“I want to not utilize this opportunity to thank Caitlin for what she’s done for women’s basketball,” Staley said. “Her shoulders were heavy and getting a lot of eyeballs on our game. And sometimes as a young person, it can be a bit much, but I thought she handled it with class. I hope that every step of the ladder of success that she goes, she’s able to elevate whatever room she’s in.

Staley would know. She had 28 points, 11 rebounds, six assists and three assists for No. 1 Virginia in a 70-67 loss to No. 1 Tennessee in the 1991 women’s national championship game. Staley helped usher in growth of the game with the 1996 Olympic Team and WNBA.

Clark had that national championship experience twice. She scored 30 points in last year’s 102-85 loss to No. 3 LSU in the national championship game. She scored 30 points against the Gamecocks on Sunday. Clark finished 492 points in the NCAA tournament, which broke the record of 479 set by Tennessee’s Chamique Holdsclaw. 

Most points in NCAA women’s basketball championship game
  Player Points Year
1. Sheryl Swoopes, Texas Tech 47 1993
2. Arike Ogunbowale, Notre Dame 31 2019
3. Danielle Adams, Texas A&M 30 2011
  Caitlin Clark, Iowa 30 2023
  Caitlin Clark, Iowa 30 2024
5. Dena Head, Tennessee 28 1991
  Dawn Staley, Virginia 28 1991
  Katie Smith, Ohio State 28 1993
  Ruth Riley, Notre Dame 28 2001
  Diana Taurasi, UConn 28 2003

“I think the biggest thing is it’s really hard to win these things,” Clark said. “I think I probably know that better than most people by now. To be so close twice, it definitely hurts, but at the same time, we were right there. We battled. We took down some really great teams to get back to this point. It’s something that’s really hard to do.”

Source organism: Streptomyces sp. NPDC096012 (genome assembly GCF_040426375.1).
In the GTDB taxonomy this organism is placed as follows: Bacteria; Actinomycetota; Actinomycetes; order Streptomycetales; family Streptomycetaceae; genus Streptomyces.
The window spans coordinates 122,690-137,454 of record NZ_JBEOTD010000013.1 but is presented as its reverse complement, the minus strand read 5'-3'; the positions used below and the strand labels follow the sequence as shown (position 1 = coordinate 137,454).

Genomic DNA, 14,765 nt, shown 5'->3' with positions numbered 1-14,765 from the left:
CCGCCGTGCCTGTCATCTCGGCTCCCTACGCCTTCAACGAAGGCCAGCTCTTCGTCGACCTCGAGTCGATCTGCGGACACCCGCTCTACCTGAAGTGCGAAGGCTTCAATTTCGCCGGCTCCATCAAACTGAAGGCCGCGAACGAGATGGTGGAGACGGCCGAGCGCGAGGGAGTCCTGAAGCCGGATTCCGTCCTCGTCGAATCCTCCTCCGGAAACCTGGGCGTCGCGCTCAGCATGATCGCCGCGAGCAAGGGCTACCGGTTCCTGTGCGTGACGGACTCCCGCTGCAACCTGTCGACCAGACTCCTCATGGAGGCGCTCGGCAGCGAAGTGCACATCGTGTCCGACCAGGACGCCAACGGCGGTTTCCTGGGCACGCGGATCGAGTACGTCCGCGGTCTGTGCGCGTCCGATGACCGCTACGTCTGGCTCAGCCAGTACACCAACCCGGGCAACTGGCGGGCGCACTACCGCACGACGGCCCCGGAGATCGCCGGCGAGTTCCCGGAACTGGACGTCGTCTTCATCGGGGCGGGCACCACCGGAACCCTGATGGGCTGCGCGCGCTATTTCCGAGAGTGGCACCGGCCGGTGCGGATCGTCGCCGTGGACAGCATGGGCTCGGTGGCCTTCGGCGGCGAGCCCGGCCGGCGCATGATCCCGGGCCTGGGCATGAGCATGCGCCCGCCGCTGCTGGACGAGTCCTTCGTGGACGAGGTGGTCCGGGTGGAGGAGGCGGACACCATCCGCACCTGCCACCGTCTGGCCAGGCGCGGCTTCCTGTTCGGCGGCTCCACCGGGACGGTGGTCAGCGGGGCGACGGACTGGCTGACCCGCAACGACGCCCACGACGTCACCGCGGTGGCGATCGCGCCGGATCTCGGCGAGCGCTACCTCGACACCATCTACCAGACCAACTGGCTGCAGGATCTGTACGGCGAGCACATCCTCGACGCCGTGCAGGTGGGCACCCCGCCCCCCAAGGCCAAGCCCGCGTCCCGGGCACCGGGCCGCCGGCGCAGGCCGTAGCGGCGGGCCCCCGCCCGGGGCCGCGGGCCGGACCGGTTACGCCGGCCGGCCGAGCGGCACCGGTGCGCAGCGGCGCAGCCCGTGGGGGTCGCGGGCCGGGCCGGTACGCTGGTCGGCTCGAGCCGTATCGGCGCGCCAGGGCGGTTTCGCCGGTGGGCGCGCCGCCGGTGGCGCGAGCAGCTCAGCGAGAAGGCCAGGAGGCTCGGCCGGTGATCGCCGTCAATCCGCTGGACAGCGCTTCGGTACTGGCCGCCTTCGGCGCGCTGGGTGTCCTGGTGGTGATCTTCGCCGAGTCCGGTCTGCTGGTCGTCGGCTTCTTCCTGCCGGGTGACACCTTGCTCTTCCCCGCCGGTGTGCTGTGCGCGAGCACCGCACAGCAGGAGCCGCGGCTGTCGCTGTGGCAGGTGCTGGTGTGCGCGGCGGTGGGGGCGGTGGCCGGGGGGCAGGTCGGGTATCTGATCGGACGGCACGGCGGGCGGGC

Inside the Iowa locker room, Iowa associate coach Jan Jensen approached the GOAT question with what should be the right take here.

“She’s a little bit different in the GOAT status because everyone was paying attention to her and our team,” Jansen said. “Yes, South Carolina, they’re amazing. All hats off. She shot a place that no one really makes it from. That’s the difference.

“I just don’t usually engage because she’s my GOAT,” she said. “It should be a fun debate, but I would like for her to be celebrated more than, ‘See, she couldn’t do it.’ That’s the thing. It’s not tennis. It’s not golf. That is when those conversations are hard.”

Clark did not win a national championship, but Jansen knows what those memories of Clark will be for those watched.

​​”Shoot from the logo? Check. Throw an incredible pass. Check. Argue with the ref. Check. Sometimes you were like, ‘Oh my gosh, there are 16,000 cameras here and we’re on the road,’” Jansen said.

Clark was given the curtain call with 20.2 seconds remaining. She watched South Carolina players huddle on the sideline and celebrate. Clark waved to the Iowa fans on the way into the tunnel.

MORE: What’s next for Caitlin Clark after Iowa?

Team USA Basketball and the WNBA Draft are part of her next chapter, and Clark’s career is far from over. She took one last question about what she passed onto the next generation of women’s basketball fans – not the ones just catching up.

“I think as a young girl, just have confidence, a young boy, have confidence in yourself and confidence in whatever you want to be,” Clark said. “I think that was the thing that my parents instilled in me from a young age. 

“They never told me no,” Clark said before delivering one last zinger. “They told me no about other things, but not about what I wanted to do and what I wanted to be and the goals I wanted to chase after.”